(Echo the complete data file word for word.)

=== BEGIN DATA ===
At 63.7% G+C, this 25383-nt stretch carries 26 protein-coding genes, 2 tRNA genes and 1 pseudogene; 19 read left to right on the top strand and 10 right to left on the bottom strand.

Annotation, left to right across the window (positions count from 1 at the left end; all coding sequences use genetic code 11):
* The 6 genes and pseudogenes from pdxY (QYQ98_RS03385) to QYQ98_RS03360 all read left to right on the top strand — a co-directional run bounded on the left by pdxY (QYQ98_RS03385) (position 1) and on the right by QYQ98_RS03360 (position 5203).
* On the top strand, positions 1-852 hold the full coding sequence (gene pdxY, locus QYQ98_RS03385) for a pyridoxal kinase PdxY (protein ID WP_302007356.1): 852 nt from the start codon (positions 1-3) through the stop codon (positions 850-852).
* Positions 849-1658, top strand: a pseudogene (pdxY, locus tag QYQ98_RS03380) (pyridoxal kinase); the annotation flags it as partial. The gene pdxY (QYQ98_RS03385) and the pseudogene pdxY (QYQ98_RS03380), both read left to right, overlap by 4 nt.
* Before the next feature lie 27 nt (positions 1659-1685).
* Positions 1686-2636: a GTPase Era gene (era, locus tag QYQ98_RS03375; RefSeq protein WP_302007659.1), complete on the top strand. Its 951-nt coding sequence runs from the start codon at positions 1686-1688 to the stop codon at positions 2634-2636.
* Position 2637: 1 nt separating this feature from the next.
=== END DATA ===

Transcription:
At 63.7% G+C, this 25383-nt stretch carries 26 protein-coding genes, 2 tRNA genes and 1 pseudogene; 19 read left to right on the top strand and 10 right to left on the bottom strand.

Annotation, left to right across the window (positions count from 1 at the left end; all coding sequences use genetic code 11):
* The 6 genes and pseudogenes from pdxY (QYQ98_RS03385) to QYQ98_RS03360 all read left to right on the top strand — a co-directional run bounded on the left by pdxY (QYQ98_RS03385) (position 1) and on the right by QYQ98_RS03360 (position 5203).
* On the top strand, positions 1-852 hold the full coding sequence (gene pdxY, locus QYQ98_RS03385) for a pyridoxal kinase PdxY (protein ID WP_302007356.1): 852 nt from the start codon (positions 1-3) through the stop codon (positions 850-852).
* Positions 849-1658, top strand: a pseudogene (pdxY, locus tag QYQ98_RS03380) (pyridoxal kinase); the annotation flags it as partial. The gene pdxY (QYQ98_RS03385) and the pseudogene pdxY (QYQ98_RS03380), both read left to right, overlap by 4 nt.
* Before the next feature lie 27 nt (positions 1659-1685).
* Positions 1686-2636: a GTPase Era gene (era, locus tag QYQ98_RS03375; RefSeq protein WP_302007659.1), complete on the top strand. Its 951-nt coding sequence runs from the start codon at positions 1686-1688 to the stop codon at positions 2634-2636.
* Position 2637: 1 nt separating this feature from the next.